For whatever reason, the 480i scaling on the RS1 creates high EE and ringing on test patterns and is one of the poorer performers I have seen in this test. Though the RS1 does a state of the art job of deinterlacing 480i, its 480 scaling appears inferior to many older DVD players who are equiped with less powerful processing chips. I am still trying to tell if the problem is big enough to be visible in actual video though.

For the time being I am using a Toshiba HDA1 to do the upconversion of DVDs to 1080i because on test patterns it shows less EE and no ringing.

Glenn

Glenn-

When a 1080i60 signal is sent to the RS1 via HD-DVD or Blu-ray, the RS1 will obviously de-interlace it, but how is it then displayed? I.e., is it the equivalent of 1080p60, or 1080p/24?

Hope this makes sense.
post #227 of 303
Jimmy,

thats a misunderstanding. HDMI 1080, whether 60i, 60P, or 24P, is mapped pixel perfect by the RS1. This has been reported by GR and others, and I have seen the same concerning 1080i on the RS1 from my Accupel signal generator. No apparent scaling is done by the RS1 when it receives 1080 of any flavor.
.........................

Hi Glenn, long time.
Wait till you get the VP50 and try it at 1080p. I think you may see a difference from the RS1 doing the work at 1080i. Be sure you check the VP50's mapping pattern when playing with those different timings.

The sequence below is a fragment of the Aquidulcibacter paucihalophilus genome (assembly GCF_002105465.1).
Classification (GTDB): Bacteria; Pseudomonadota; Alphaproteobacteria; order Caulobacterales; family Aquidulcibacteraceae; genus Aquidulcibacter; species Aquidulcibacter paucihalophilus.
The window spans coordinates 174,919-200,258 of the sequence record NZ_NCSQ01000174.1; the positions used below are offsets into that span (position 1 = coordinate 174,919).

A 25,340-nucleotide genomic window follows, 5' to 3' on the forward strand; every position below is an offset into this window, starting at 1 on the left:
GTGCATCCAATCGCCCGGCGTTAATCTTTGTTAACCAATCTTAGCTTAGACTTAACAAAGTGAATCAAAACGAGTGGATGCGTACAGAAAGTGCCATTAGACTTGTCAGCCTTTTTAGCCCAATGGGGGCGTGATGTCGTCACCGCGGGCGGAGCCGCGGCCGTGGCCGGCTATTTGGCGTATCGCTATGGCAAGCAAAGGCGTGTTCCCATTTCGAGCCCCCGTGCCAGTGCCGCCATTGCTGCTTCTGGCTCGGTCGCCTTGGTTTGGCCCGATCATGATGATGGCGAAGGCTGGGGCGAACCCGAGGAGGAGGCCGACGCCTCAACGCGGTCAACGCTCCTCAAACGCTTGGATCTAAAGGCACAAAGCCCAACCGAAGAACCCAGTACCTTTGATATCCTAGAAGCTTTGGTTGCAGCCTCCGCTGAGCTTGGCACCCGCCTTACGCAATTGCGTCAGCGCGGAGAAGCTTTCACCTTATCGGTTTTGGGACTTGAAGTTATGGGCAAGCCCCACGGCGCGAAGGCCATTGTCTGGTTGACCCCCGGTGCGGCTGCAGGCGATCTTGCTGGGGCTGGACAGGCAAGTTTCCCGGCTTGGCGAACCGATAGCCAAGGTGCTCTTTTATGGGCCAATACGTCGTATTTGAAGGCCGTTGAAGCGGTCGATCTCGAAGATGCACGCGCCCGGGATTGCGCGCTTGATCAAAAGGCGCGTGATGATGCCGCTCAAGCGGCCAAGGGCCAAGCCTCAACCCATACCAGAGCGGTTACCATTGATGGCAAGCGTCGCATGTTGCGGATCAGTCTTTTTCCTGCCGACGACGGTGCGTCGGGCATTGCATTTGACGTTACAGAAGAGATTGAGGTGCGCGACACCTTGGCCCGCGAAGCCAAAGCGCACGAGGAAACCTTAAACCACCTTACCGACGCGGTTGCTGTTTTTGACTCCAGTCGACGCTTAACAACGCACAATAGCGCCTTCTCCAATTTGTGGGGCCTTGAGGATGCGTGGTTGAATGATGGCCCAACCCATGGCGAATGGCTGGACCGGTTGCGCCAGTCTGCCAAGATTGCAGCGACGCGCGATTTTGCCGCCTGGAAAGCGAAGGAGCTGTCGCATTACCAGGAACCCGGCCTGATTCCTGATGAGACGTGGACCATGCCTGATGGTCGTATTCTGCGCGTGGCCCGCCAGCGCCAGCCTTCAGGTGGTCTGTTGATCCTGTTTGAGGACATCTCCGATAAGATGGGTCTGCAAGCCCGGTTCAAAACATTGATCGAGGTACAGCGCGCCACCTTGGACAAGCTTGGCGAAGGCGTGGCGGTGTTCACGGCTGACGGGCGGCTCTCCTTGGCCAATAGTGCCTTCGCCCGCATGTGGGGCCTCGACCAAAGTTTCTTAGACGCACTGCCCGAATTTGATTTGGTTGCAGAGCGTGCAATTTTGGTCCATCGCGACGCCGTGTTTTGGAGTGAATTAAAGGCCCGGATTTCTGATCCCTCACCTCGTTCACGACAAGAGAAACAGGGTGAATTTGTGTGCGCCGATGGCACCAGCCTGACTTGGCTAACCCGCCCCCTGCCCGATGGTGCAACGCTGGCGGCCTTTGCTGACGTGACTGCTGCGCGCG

I don't think your going to be happy with the DVDO's 1080p at 24 unless there was a recent firmware upgrade from 1.03, now it's missing frames. The version before only the bottom of image was tearing. 480i into the DVDO your going to love what comes out at 1080p .
post #228 of 303
Quote:
Originally Posted by Bulldogger View Post

Input resolution for DVI is limited to 1080i and 720p.


That's not entirely accurate, the entire Vision HD line is capable of accepting a 1080p24 input (some of the models may require the relevant firmware upgrade).
post #229 of 303
Quote:
Originally Posted by Rob Tomlin View Post

Glenn-

When a 1080i60 signal is sent to the RS1 via HD-DVD or Blu-ray, the RS1 will obviously de-interlace it, but how is it then displayed? I.e., is it the equivalent of 1080p60, or 1080p/24?

Hope this makes sense.

I would guess it would be 1080P60. Have you tried sending both? Can you see a difference?
post #230 of 303
Quote:
Originally Posted by Zenjabil View Post

That's not entirely accurate, the entire Vision HD line is capable of accepting a 1080p24 input (some of the models may require the relevant firmware upgrade).

Not through the DVI input though according to the website. Is this for component video maybe? So the statement is entirely accurate unless the website is not. http://www.lumagen.com/testindex.php?module=hdq_details
post #231 of 303
Quote:
Originally Posted by Randall Morton View Post

I would guess it would be 1080P60. Have you tried sending both? Can you see a difference?

I'm with you on your guess Randall. And part of the reason for that is that I do believe that I see a difference between my HD-DVD player sending 1080i/60 and my Pioneer Elite BD player sending 1080p/24. The latter is smoother and more solid.
post #232 of 303
I just put up a bunch of black velvet. The RS-1 seems more saturated now. Is that a known effect of reducing reflected light?